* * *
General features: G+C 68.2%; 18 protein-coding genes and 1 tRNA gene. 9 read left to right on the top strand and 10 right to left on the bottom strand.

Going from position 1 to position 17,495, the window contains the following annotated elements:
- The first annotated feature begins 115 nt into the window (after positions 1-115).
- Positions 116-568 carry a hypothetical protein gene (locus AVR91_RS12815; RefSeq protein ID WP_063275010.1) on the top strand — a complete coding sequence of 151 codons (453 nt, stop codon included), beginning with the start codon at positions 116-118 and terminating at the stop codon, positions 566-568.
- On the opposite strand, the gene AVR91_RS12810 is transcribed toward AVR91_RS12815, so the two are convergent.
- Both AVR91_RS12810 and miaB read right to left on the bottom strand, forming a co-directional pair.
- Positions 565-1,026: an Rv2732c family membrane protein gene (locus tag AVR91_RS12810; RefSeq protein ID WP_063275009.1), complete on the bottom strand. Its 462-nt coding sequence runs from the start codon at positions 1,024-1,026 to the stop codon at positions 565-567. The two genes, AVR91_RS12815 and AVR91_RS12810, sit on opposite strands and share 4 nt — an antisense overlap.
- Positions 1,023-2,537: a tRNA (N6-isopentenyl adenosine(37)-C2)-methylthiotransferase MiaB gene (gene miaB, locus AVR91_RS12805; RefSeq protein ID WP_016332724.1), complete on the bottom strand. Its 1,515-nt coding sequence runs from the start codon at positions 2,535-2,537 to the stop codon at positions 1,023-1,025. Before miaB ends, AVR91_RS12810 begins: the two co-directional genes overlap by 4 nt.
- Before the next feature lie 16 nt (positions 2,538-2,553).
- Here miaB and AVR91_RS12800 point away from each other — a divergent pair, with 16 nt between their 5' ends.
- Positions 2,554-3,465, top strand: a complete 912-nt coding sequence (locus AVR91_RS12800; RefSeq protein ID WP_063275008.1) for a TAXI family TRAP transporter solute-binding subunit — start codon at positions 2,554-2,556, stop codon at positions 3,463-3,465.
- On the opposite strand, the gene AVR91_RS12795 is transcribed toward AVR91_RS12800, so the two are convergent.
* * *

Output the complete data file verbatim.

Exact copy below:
General features: G+C 68.2%; 18 protein-coding genes and 1 tRNA gene. 9 read left to right on the top strand and 10 right to left on the bottom strand.

Going from position 1 to position 17,495, the window contains the following annotated elements:
- The first annotated feature begins 115 nt into the window (after positions 1-115).
- Positions 116-568 carry a hypothetical protein gene (locus AVR91_RS12815; RefSeq protein ID WP_063275010.1) on the top strand — a complete coding sequence of 151 codons (453 nt, stop codon included), beginning with the start codon at positions 116-118 and terminating at the stop codon, positions 566-568.
- On the opposite strand, the gene AVR91_RS12810 is transcribed toward AVR91_RS12815, so the two are convergent.
- Both AVR91_RS12810 and miaB read right to left on the bottom strand, forming a co-directional pair.
- Positions 565-1,026: an Rv2732c family membrane protein gene (locus tag AVR91_RS12810; RefSeq protein ID WP_063275009.1), complete on the bottom strand. Its 462-nt coding sequence runs from the start codon at positions 1,024-1,026 to the stop codon at positions 565-567. The two genes, AVR91_RS12815 and AVR91_RS12810, sit on opposite strands and share 4 nt — an antisense overlap.
- Positions 1,023-2,537: a tRNA (N6-isopentenyl adenosine(37)-C2)-methylthiotransferase MiaB gene (gene miaB, locus AVR91_RS12805; RefSeq protein ID WP_016332724.1), complete on the bottom strand. Its 1,515-nt coding sequence runs from the start codon at positions 2,535-2,537 to the stop codon at positions 1,023-1,025. Before miaB ends, AVR91_RS12810 begins: the two co-directional genes overlap by 4 nt.
- Before the next feature lie 16 nt (positions 2,538-2,553).
- Here miaB and AVR91_RS12800 point away from each other — a divergent pair, with 16 nt between their 5' ends.
- Positions 2,554-3,465, top strand: a complete 912-nt coding sequence (locus AVR91_RS12800; RefSeq protein ID WP_063275008.1) for a TAXI family TRAP transporter solute-binding subunit — start codon at positions 2,554-2,556, stop codon at positions 3,463-3,465.
- On the opposite strand, the gene AVR91_RS12795 is transcribed toward AVR91_RS12800, so the two are convergent.